June 2007
Volume 7, Issue 9
Free
Vision Sciences Society Annual Meeting Abstract  |   June 2007
The visual control of walking: do we go with the (optic) flow?
Author Affiliations
  • Pearl S. Guterman
    Centre for Vision Research, York University, Toronto, Canada
  • Robert S. Allison
    Centre for Vision Research, York University, Toronto, Canada
  • Simon K. Rushton
    School of Psychology, Cardiff University, Wales, UK
Journal of Vision June 2007, Vol.7, 1017. doi:10.1167/7.9.1017
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      Pearl S. Guterman, Robert S. Allison, Simon K. Rushton; The visual control of walking: do we go with the (optic) flow?. Journal of Vision 2007;7(9):1017. doi: 10.1167/7.9.1017.

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Abstract

What visual information guides locomotion? Optic flow, the global pattern of motion at the vantage point of the eye, specifies the direction of self-motion, and could be used to control walking. Alternatively, we could walk in the perceived direction of a target. Recent evidence suggests that the type of visual environment can influence steering behaviour. However, controversy remains as to whether this demonstrates direct, online use of flow or indirect influence on context and recalibration of direction. The current literature is complicated by methodological as well as theoretical differences between prism-based and head mounted display based studies. Both techniques have well-known limitations that have complicated comparisons across studies. Here we tested undergraduate students (n = 6) using an immersive virtual environment, where the heading specified by flow was displaced by 0°, ±5° and ±10° from the direction of the target through the virtual environment or prism displacement. Observers walked (stepped in-place) to a target in five virtual environments, which consisted of a plain gray or textured ground; blue sky; and zero, one, ten, or twenty objects in it. The distance to the target from the start position was 20 m, nearly double that of comparable studies. For all displacement conditions, observers walked in the perceived direction of the target, and there was no significant main effect of the environment. The findings suggest that egocentric direction is used to guide locomotion on foot, regardless of more or less objects that enhance flow in the environment.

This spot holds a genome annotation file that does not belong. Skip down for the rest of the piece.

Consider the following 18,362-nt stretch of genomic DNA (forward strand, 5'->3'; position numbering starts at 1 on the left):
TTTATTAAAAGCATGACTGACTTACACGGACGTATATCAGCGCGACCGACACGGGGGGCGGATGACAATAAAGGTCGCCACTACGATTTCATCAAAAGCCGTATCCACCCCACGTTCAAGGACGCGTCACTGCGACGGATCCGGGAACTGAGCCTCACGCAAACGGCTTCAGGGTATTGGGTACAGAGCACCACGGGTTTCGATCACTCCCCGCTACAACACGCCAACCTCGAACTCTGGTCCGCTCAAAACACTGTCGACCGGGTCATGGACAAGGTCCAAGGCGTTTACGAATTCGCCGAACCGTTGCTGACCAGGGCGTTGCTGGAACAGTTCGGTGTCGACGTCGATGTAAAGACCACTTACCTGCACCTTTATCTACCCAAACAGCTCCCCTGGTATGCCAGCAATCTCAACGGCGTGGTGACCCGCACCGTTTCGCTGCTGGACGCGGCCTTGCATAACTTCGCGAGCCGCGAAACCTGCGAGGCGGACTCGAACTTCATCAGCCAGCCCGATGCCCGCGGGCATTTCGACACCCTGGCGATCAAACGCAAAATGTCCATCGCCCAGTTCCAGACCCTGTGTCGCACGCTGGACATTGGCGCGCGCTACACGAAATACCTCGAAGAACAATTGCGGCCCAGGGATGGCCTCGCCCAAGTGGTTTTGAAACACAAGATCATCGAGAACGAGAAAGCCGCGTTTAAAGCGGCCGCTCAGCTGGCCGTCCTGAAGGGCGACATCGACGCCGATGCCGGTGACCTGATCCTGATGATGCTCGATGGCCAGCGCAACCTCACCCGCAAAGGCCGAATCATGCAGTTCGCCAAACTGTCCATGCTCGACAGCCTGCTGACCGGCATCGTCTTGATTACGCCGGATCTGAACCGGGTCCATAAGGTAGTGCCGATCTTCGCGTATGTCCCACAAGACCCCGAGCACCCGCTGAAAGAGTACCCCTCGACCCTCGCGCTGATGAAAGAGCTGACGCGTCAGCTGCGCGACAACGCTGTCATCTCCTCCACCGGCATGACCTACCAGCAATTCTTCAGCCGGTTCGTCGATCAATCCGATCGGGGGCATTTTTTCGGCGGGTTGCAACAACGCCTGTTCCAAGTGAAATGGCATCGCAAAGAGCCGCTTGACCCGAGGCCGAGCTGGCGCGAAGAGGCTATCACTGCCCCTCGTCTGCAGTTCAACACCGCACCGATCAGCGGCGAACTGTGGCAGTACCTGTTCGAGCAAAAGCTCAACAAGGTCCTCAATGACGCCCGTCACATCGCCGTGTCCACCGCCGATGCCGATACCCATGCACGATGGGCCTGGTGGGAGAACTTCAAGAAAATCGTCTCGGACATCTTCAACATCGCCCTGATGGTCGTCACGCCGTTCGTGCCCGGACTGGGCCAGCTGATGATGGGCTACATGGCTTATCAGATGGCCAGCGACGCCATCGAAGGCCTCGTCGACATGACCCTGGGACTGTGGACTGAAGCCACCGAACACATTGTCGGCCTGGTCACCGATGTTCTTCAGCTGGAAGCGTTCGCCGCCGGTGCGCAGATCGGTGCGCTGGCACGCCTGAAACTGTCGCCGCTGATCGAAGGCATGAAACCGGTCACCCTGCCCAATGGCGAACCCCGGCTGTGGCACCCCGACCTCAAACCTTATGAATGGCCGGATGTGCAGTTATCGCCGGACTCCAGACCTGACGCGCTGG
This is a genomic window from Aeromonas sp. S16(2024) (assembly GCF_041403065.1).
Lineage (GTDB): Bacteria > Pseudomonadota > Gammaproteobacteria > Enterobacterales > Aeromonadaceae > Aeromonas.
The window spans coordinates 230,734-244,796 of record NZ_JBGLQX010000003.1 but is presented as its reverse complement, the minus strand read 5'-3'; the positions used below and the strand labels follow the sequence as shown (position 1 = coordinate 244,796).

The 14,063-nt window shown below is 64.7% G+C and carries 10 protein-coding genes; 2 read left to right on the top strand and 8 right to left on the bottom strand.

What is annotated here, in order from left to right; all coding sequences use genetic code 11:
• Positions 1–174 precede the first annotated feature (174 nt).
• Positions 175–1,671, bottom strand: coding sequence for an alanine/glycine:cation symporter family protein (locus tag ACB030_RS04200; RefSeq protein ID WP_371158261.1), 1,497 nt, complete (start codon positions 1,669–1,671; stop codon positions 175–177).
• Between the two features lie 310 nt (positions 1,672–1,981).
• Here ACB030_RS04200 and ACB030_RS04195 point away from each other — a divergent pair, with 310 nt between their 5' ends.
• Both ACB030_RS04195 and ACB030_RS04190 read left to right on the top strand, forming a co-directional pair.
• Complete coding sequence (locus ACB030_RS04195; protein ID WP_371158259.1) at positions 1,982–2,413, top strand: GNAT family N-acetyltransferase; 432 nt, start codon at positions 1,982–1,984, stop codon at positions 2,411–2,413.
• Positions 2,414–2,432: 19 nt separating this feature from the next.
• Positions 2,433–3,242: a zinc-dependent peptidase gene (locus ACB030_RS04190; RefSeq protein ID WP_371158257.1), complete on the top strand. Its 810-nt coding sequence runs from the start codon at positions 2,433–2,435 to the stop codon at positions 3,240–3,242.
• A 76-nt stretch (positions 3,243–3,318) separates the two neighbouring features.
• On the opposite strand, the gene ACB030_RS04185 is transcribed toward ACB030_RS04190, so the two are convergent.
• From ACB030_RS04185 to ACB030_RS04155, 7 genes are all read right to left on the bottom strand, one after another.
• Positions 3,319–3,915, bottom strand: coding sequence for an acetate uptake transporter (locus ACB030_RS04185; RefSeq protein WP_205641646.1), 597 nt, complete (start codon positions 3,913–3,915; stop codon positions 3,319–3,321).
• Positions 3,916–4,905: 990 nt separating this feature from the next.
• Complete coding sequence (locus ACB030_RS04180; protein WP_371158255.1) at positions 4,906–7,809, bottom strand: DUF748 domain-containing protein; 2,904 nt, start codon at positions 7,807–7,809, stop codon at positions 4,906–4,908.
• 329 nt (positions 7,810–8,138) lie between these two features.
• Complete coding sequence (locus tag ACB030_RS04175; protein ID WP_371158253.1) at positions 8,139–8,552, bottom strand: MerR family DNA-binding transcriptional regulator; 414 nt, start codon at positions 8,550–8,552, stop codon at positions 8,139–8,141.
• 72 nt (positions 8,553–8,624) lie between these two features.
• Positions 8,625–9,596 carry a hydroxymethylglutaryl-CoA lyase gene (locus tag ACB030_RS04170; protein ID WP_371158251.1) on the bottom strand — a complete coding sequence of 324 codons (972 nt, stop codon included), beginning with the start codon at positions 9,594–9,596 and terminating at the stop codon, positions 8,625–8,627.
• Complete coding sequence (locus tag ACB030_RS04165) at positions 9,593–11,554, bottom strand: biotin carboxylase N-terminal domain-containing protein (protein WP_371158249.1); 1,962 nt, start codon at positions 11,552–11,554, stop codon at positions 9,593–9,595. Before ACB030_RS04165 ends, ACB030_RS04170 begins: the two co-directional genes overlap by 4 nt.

Guterman, P. S. Allison, R. S. Rushton, S. K. (2007). The visual control of walking: do we go with the (optic) flow? [Abstract]. Journal of Vision, 7(9):1017, 1017a, http://journalofvision.org/7/9/1017/, doi:10.1167/7.9.1017. [CrossRef]
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